Indie Author

Finding & Creating Beauty in Unlikely Places

Month: June 2016

For Wounded Knee


For Wounded Knee

I wrote this poem while I was sitting in the Cedar Pass Amphitheatre in Badlands NP, watching a red sunset. The air smelled of prairie warmed by the sun. It was beautiful; I couldn’t get Wounded Knee out of my head.


My husband tried to prepare me. The majority of the people there live in extreme poverty. Tourists have complained about locals wanting to share their stories and then asking for money. We need to get permission before we take pictures of anything.


I was immediately uncomfortable, but more because I felt intrusive. And because I’ve studied our country’s history and have—arguably—a more educated, less propaganda-influenced awareness of our country’s origins, I find it hard to swallow the idea of political pride. When my ancestors committed genocide in order to get it. When we praise our freedom from oppression on the Fourth of July yet neglect to acknowledge that we were not only oppressors but thieves, rapists, and murderers, who not only nearly drove an entire culture into extinction but choose to “sweep it under our patriotic rug”. I find it hard being a white person and visiting Naive American reservations, speaking to the people, without feeling the weight of my ancestors’ shame and guilt.


However, the people of Pine Ridge Reservation could not have been more kind, gracious, or endearing. J and I asked politely if we may walk through the cemetery that houses the mass grave where hundreds of men, women, and children were slaughtered, shoveled in, and forgotten. Sound familiar?? The gentleman we spoke to smiled shyly and said of course. Take all the time you want. When we asked if it would be disrespectful to take a few photographs he said no, and most tourists don’t ask anyway.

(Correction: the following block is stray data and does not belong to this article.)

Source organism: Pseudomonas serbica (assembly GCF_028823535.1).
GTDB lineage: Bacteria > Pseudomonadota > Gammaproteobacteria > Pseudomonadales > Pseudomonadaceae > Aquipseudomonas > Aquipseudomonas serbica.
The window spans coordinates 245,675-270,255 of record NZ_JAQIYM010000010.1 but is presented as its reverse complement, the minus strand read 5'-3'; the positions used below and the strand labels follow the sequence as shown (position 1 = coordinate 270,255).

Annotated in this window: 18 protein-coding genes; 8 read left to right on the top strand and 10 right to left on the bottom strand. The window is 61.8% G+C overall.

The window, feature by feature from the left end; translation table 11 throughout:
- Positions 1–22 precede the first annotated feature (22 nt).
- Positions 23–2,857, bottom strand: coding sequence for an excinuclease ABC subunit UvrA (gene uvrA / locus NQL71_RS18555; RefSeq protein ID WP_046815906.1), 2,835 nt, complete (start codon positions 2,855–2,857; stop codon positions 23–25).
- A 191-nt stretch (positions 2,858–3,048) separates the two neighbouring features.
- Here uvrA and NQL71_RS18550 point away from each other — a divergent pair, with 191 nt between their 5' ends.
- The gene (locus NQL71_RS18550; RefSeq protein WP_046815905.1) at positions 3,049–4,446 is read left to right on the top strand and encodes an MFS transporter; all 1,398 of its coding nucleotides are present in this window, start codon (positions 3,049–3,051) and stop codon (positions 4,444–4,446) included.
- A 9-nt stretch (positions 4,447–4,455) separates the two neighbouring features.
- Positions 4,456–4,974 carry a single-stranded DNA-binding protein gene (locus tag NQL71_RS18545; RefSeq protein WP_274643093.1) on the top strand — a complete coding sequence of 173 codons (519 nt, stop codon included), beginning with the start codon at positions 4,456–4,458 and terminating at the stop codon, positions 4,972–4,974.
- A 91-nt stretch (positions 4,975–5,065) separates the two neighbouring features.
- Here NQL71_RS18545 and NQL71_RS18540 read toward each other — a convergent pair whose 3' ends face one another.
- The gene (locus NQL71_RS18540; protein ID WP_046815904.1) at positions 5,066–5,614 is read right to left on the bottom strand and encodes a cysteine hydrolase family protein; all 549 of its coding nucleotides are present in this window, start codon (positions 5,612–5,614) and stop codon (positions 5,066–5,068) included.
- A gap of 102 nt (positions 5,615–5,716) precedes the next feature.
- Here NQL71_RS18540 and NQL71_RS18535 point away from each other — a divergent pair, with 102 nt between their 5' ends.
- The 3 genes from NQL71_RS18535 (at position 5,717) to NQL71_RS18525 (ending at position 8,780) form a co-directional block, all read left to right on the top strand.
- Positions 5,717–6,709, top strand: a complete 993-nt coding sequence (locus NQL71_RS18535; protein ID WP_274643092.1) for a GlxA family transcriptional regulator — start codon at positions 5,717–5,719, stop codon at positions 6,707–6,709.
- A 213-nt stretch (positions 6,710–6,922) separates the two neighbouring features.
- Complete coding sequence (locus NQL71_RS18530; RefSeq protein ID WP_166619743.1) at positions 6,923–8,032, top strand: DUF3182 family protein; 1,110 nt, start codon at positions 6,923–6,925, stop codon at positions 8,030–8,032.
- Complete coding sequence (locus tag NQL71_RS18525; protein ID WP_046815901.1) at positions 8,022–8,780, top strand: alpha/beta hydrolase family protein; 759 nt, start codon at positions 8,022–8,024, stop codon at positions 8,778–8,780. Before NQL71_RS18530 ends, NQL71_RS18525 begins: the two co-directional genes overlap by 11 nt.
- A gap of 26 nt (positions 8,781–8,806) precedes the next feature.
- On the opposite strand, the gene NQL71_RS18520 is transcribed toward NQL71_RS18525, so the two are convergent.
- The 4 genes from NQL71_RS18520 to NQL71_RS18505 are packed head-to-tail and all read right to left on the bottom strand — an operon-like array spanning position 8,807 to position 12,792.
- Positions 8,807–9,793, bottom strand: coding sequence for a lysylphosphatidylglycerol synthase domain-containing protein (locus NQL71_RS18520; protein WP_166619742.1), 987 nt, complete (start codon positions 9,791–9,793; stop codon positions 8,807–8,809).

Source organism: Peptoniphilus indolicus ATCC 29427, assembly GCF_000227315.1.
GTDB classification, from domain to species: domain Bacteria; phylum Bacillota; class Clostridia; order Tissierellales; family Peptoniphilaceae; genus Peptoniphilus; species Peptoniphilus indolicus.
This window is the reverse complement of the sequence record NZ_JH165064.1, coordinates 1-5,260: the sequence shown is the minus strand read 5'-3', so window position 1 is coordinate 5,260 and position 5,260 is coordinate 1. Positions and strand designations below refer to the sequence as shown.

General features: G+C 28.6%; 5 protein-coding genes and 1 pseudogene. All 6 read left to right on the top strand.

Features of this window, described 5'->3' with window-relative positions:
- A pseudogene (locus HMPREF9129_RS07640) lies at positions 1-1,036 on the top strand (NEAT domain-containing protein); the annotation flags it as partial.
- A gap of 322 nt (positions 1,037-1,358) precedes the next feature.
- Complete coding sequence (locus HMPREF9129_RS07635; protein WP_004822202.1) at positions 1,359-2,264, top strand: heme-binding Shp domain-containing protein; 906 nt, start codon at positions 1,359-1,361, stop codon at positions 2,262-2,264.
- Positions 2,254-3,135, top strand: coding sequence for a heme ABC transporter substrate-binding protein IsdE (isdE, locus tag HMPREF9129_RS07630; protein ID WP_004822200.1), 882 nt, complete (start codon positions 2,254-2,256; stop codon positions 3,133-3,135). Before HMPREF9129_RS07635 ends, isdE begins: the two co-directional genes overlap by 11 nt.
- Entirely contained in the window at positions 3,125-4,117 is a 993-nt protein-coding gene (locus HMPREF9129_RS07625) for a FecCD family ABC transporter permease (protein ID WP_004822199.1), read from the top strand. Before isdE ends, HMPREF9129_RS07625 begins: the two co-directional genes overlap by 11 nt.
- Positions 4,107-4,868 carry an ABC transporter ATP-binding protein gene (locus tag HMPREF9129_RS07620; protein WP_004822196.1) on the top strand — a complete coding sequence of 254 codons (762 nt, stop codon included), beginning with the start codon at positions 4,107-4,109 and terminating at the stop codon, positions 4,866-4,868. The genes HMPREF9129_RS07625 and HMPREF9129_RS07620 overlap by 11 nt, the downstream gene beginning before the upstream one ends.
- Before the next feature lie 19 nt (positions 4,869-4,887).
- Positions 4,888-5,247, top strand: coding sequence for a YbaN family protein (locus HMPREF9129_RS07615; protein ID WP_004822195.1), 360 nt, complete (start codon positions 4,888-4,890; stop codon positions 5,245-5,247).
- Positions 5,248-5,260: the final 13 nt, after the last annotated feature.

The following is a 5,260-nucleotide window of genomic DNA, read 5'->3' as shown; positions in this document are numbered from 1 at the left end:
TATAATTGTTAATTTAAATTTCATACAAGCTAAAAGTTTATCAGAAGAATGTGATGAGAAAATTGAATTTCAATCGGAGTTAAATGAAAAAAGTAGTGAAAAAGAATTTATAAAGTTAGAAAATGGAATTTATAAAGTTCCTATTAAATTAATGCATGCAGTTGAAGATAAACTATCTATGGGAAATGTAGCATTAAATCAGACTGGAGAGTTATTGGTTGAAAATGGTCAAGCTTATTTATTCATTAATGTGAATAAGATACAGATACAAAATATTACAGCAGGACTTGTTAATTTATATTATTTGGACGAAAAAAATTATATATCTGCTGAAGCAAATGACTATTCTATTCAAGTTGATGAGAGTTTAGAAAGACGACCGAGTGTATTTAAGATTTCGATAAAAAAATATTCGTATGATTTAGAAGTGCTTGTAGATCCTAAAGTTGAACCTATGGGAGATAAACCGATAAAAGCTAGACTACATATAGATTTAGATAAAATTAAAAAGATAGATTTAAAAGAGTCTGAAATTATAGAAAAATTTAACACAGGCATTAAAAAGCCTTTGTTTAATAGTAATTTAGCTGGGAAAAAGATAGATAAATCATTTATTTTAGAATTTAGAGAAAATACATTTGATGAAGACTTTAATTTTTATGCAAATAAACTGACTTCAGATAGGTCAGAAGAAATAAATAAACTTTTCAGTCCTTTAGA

The grief that hangs in the quiet of that cemetery is nearly oppressive. It is powerful to feel. I have never been to the concentration camps in Europe, nor have I been any other place where such crimes against humanity were committed. I often wondered how people could be moved to tears by just the memory of a place, but the earth remembers. It’s present. And it took all of my self-will not to weep as if my own family had been slain there.


I wrote this poem for the people of Pine Ridge. For their ancestors. For their continued suffering. For all the injustices—least of all my still living on lands my people stole from their people—that can never be righted.


For me, Independence Day is a sober holiday. I hope that if my readers will hear these words and give a moment’s consideration to the true Founding Fathers, mothers, sisters, brothers, children of this country, then perhaps the next time we wrestle with fear or indifference, we will see families not savages, cousins not slaves, fellow human beings not enemies—and remember that we are no different.


For Wounded Knee:


How do you apologize

for something

like that? I think as the

bones click softly in the

desert sun breeze over

the grass ocean once the waves

were only yours to see. You speak

almost apologetically; most people

don’t know what they’re looking at

you say. And I imagine your ancestors

marred in bloodshed

bloodshed brothers